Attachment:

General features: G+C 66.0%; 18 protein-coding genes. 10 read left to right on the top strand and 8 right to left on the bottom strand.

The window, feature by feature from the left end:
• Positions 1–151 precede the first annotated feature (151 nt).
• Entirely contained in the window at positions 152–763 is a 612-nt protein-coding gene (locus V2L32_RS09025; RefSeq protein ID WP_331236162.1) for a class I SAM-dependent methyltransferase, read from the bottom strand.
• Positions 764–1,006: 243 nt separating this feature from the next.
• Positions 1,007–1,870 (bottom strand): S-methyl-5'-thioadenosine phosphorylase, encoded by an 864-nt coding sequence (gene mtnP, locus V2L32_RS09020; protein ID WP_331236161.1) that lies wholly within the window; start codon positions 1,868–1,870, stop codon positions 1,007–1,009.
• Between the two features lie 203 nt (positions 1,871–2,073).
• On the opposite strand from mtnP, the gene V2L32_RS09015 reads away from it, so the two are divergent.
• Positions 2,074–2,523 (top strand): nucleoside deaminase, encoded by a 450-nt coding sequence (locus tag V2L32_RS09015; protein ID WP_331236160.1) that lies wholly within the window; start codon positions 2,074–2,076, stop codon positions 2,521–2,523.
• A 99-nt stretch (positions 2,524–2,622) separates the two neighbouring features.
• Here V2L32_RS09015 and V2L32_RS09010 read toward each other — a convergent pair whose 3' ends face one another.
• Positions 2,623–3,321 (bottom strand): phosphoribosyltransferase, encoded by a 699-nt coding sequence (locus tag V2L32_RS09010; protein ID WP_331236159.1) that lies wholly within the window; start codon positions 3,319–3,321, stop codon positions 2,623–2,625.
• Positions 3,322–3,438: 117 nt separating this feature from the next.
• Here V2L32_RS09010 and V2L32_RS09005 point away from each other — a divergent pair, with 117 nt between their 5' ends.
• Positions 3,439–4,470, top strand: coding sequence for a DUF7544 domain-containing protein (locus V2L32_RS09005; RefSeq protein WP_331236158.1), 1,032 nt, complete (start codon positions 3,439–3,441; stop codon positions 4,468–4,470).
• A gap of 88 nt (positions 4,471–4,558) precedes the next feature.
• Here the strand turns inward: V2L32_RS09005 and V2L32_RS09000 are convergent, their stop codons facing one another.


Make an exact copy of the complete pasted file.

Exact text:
General features: G+C 66.0%; 18 protein-coding genes. 10 read left to right on the top strand and 8 right to left on the bottom strand.

The window, feature by feature from the left end:
• Positions 1–151 precede the first annotated feature (151 nt).
• Entirely contained in the window at positions 152–763 is a 612-nt protein-coding gene (locus V2L32_RS09025; RefSeq protein ID WP_331236162.1) for a class I SAM-dependent methyltransferase, read from the bottom strand.
• Positions 764–1,006: 243 nt separating this feature from the next.
• Positions 1,007–1,870 (bottom strand): S-methyl-5'-thioadenosine phosphorylase, encoded by an 864-nt coding sequence (gene mtnP, locus V2L32_RS09020; protein ID WP_331236161.1) that lies wholly within the window; start codon positions 1,868–1,870, stop codon positions 1,007–1,009.
• Between the two features lie 203 nt (positions 1,871–2,073).
• On the opposite strand from mtnP, the gene V2L32_RS09015 reads away from it, so the two are divergent.
• Positions 2,074–2,523 (top strand): nucleoside deaminase, encoded by a 450-nt coding sequence (locus tag V2L32_RS09015; protein ID WP_331236160.1) that lies wholly within the window; start codon positions 2,074–2,076, stop codon positions 2,521–2,523.
• A 99-nt stretch (positions 2,524–2,622) separates the two neighbouring features.
• Here V2L32_RS09015 and V2L32_RS09010 read toward each other — a convergent pair whose 3' ends face one another.
• Positions 2,623–3,321 (bottom strand): phosphoribosyltransferase, encoded by a 699-nt coding sequence (locus tag V2L32_RS09010; protein ID WP_331236159.1) that lies wholly within the window; start codon positions 3,319–3,321, stop codon positions 2,623–2,625.
• Positions 3,322–3,438: 117 nt separating this feature from the next.
• Here V2L32_RS09010 and V2L32_RS09005 point away from each other — a divergent pair, with 117 nt between their 5' ends.
• Positions 3,439–4,470, top strand: coding sequence for a DUF7544 domain-containing protein (locus V2L32_RS09005; RefSeq protein WP_331236158.1), 1,032 nt, complete (start codon positions 3,439–3,441; stop codon positions 4,468–4,470).
• A gap of 88 nt (positions 4,471–4,558) precedes the next feature.
• Here the strand turns inward: V2L32_RS09005 and V2L32_RS09000 are convergent, their stop codons facing one another.